Las Vegas -- Nonlinear editing supplier Avid Technology -- which wasn’t exhibiting on the 2008 NAB Show floor here but was demonstrating its products in the nearby Renaissance Las Vegas Hotel -- introduced a new line of nonlinear editors aimed at the broadcast and professional market that promises better performance and, more important, better compatibility with file-based camera formats like Sony’s XDCAM HD and Panasonic’s P2 HD.
The new lineup includes next-generation versions of Avid’s Media Composer, NewsCutter (version 7.0) and Symphony (version 3.0) software, as well as new hardware configurations, Mojo DX and Nitris DX, that offer improved processing of video and effects that should speed the editing process.
“It’s an improvement in our underlying processing and effects architecture,” director of product marketing Patrick McLean said.
Avid’s hardware is using new multicore processors and a new graphics card from Nvidia, and it improved the speed of its PCI Express bus interface from 400 megabits per second to 10 gigabits per second. The goal is to eliminate the lag time in responsiveness that users often experience when editing HD material.
The new editors offer real-time output of all major standard-definition and HD formats, which eliminates the need for rendering with the Avid DNxHD codec, which has data rates of 145 mbps or 220 mbps.
The new editors offer improved codec and file-based format support, addressing a complaint from many broadcast customers that Avid wasn’t supporting a full file-based work flow with new HD-acquisition formats.
Avid said it will deliver native support for “Thin Raster” formats (i.e., less than full 1920 x 1080) resolution including DVCPRO HD and XDCAM HD, with real-time output with multiple streams of HD, and native editing support for AVC-I, which will be supported in 50-mbps and 100-mbps formats, via the same Avid workflow as currently used for the P2/DVCPRO HD formats.
The vendor added that it will also support Sony XDCAM-EX’s format, and it was showing beta software at NAB that supports Sony’s new 50-mbps 4:2:2 XDCAM HD camcorders. It said the new editors will also support JVC’s 23.976p and 25p HDV codecs.
“We realize that rendering is not an acceptable part of the work flow,” McLean said. “With this architecture, we’ve embraced all of the camera formats as native formats.”
The new HD editing systems are expected to be available during the second quarter of 2008.
All Media Composer and NewsCutter systems will offer the same software tool set across their respective configurations, with additional capabilities coming from different hardware options. The options include Media Composer software for $2,495; the hardware-based Media Composer Mojo DX system for $9,995; the full-featured Media Composer Nitris DX for $14,995; and the high-end Symphony Nitris DX for $35,995.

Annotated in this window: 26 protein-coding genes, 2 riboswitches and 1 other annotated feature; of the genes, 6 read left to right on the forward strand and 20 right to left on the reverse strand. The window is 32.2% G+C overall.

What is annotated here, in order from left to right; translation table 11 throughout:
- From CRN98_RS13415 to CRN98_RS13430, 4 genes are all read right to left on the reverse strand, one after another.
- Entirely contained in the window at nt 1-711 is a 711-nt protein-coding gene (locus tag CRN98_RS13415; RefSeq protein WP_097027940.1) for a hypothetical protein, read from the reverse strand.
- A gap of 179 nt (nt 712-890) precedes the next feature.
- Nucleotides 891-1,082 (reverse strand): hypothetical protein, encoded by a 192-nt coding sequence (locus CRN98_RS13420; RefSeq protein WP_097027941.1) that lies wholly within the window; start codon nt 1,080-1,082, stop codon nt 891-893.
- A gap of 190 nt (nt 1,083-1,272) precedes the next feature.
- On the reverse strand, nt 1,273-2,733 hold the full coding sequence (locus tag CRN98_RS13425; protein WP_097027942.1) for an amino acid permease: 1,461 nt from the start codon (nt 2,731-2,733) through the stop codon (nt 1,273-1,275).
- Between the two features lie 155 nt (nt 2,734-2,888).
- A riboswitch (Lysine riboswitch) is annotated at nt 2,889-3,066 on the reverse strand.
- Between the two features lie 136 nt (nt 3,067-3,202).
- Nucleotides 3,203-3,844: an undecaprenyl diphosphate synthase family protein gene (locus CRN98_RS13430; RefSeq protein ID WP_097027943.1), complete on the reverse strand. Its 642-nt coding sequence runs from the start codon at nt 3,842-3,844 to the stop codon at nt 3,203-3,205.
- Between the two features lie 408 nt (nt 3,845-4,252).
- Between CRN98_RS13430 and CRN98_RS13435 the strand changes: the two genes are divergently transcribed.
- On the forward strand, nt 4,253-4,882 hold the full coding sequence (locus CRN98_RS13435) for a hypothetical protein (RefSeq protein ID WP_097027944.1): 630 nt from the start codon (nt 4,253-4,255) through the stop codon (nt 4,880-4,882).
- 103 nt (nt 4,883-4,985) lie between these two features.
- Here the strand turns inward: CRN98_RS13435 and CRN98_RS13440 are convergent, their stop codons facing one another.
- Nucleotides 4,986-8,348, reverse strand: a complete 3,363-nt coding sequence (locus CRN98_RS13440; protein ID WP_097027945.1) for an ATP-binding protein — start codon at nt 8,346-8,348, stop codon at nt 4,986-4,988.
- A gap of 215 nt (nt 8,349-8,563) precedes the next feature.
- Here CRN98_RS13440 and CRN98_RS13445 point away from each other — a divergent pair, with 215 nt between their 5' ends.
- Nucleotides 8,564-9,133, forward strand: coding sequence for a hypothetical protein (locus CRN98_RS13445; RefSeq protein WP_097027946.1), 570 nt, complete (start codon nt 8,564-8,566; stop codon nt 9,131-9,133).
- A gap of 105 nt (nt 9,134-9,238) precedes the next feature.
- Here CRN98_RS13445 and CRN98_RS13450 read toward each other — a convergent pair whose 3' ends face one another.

Of particular interest to broadcasters, there are three configurations of NewsCutter news-editing software: a software-only option for $4,995; the hardware-based NewsCutter Mojo DX, which offers real-time multiformat playback and effects, standard digital SD and HD I/O (input/output) and an eight-core HP xw8600 workstation, for $19,995; and the full-featured NewsCutter Nitris DX, with Avid DNxHD encode and decode, which is priced at $24,995.
Avid’s new CEO, Gary Greenfield, and executive vice president and general manager Kirk Arnold have been conducting a whirlwind tour of customer meetings in the weeks heading into NAB and said they have received positive feedback on the new product line. But they both acknowledged that continued improvement in both product development and customer support will be required to turn around Avid, which once enjoyed a dominant position in news editing but has lost significant market share in recent years to lower-priced systems like Apple’s Final Cut Pro and Thomson’s Edius.
“We do appreciate that this is a marathon and not a sprint,” Arnold said.
Customers and vendors who spoke with B&C here said they like what they are hearing from Avid’s new management team, particularly in regard to providing better compatibility with the wide range of compression formats used in the television industry today. But they also said Avid still has much work to do, such as meeting the shipping timetables it announced at NAB, in order to regain its former footing.
“They’re saying all the right things, which is in stark contrast to the old regime,” NBC Universal chief technology officer Darren Feher said. “But what’s the feasibility of all of this?”
For complete coverage of the 2008 NAB Show, click here.